Rocky Mountain Juniper - Juniperus scopulorum

rocky mountain juniper botany with brit


Rocky Mountain Juniper is a slow growing, tough, drought resistant plant that can live for centuries. The average height of an 8 year old tree is only 1 foot tall. Junipers grow in some of the harshest sites in the Northern Hemisphere and can survive on as little as 10 inches of water a year; they're also able to withstand the extreme temperatures of the high desert. As junipers mature they become very intolerant of shade, which means larger, faster growing trees outcompete them on less harsh sites. They are also more commonly killed by surface fires that larger Ponderosa Pine and Douglas-Fir can withstand. Grazing has expanded Juniper habitat since it reduces competition from native grasses. Once established, junipers' root system emits a chemical compound that inhibits the growth of nearby vegetation. This competitive edge is termed allelopathy (a fancy word for plant bullying). 

You can recognize these bushy little trees by their irregular canopies, divided trunks, and fibrous shaggy bark that hangs in strips. The foliage is a little tricky because the juvenile shoots have different leaves from the mature trees. On young trees you'll find prickly 1/2 inch leaves, but older plants have tiny scalelike leaves radiating on the branches from all sides. The most recognizable parts of the plant are the cones, which are commonly referred to as juniper berries. Only the female trees have berries, and these berries take 2 years to mature, beginning as a greenish ball with a white waxy bloom and turning to a silvery blue. Junipers begin bearing seeds at 10-20 years old and reach their peak production at 50-200 years. By the time us women are hitting menopause, lady junipers are just starting to hit their stride of peak fertility.

Mature Leaves

Birds are the primary disseminators of the seeds. Juniper berries pass through the birds' digestive tract unharmed, and the scarification of the outer coating encourages germination. You can spot where birds have enjoyed sitting and pooping by the presence of Juniper - along fence lines seems to be a favorite. According to the author of Northwest Trees, "one scientists found that 900 rocky mountain juniper berries passed through a single bohemian waxwing in one hour." I'm curious about his methods of counting berries in bird poop. What a job. Robins, turkeys, and jays also eat the berries. Bighorn sheep and deer tend to browse juniper only as a last resort, preferring other vegetation for forage.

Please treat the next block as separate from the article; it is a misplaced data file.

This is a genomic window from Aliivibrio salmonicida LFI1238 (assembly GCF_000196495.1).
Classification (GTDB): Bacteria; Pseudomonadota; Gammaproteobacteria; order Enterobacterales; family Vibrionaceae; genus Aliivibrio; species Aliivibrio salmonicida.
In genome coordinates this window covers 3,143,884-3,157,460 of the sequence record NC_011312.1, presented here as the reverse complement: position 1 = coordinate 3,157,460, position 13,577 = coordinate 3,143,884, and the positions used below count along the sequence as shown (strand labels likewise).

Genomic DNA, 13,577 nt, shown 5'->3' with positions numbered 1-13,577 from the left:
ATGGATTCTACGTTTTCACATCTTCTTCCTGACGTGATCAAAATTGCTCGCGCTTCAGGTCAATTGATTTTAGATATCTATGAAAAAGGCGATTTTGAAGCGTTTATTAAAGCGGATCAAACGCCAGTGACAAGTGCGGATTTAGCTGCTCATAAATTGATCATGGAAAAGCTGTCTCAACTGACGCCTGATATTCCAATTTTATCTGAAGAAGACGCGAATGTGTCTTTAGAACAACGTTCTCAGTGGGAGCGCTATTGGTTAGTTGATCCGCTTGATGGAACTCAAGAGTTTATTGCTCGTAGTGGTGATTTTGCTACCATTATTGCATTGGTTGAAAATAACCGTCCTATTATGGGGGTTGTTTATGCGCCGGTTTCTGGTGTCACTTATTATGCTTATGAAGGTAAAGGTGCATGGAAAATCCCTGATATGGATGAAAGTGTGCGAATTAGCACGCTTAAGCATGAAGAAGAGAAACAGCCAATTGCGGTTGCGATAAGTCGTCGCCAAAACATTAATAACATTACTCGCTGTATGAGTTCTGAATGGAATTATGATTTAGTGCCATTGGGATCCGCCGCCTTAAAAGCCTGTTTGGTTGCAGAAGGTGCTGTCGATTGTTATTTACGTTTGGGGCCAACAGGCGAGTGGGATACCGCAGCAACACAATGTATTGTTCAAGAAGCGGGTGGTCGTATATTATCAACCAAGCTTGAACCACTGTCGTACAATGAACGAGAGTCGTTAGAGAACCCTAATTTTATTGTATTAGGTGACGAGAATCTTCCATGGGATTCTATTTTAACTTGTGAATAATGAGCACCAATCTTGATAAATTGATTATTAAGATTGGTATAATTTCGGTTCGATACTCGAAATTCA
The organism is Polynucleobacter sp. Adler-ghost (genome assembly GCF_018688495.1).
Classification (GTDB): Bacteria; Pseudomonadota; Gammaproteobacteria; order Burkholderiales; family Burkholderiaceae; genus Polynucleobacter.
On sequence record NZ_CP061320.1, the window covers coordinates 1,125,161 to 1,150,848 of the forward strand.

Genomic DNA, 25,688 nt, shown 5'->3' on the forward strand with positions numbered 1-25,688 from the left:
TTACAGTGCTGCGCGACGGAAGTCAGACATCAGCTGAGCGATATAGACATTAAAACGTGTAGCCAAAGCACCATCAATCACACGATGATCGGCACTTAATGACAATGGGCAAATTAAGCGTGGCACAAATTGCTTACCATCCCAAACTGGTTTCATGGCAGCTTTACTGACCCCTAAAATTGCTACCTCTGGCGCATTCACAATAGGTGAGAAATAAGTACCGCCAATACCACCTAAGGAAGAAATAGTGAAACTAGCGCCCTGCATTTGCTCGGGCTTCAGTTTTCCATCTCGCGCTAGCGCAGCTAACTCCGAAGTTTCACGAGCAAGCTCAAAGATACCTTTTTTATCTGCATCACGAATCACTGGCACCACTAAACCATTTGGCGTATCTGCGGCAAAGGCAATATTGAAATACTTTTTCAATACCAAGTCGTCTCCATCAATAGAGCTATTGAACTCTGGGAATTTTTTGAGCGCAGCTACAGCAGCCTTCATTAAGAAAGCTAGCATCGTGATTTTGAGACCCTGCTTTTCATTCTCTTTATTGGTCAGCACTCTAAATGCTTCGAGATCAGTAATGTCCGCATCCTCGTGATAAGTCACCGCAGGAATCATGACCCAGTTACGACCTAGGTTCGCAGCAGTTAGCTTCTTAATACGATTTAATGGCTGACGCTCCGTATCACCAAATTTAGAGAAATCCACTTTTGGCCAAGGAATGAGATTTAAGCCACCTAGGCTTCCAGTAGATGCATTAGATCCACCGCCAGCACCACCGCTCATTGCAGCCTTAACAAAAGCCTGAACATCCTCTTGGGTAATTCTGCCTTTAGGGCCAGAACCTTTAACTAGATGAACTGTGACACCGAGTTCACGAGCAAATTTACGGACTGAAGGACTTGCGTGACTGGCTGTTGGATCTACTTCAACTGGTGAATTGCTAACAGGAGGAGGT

Rocky Mountain Juniper was used medicinally by indigenous people throughout the West. The Blackfoot made an infusion of the berries to treat vomiting and used a decoction of the leaves mixed with turpentine to rub on arthritic joints. The Cheyenne used a steambath of the berries for treating colds and fevers, and they burned incense for protection from thunder and lightning. If you've ever been in a thunderstorm in the mountains or high desert, you'll probably understand why this was a thing. The fibrous bark was used as kindling, and it could be woven into a rope that would smolder and could be used to carry fire from place to place. Starting a fire with a bow drill is hard work - much better to be able to transport some embers and not have to sweat so much. Juniper was also valued as firewood and was used for making bows. Settlers made use of the rot resistant wood for fence posts and planted Junipers as wind breaks. And last but definitely not least, Juniper berries are the botanical that is used in gin. You are legally not allowed to call your beverage gin if it doesn't contain Juniper berries.

Juvenile Leaves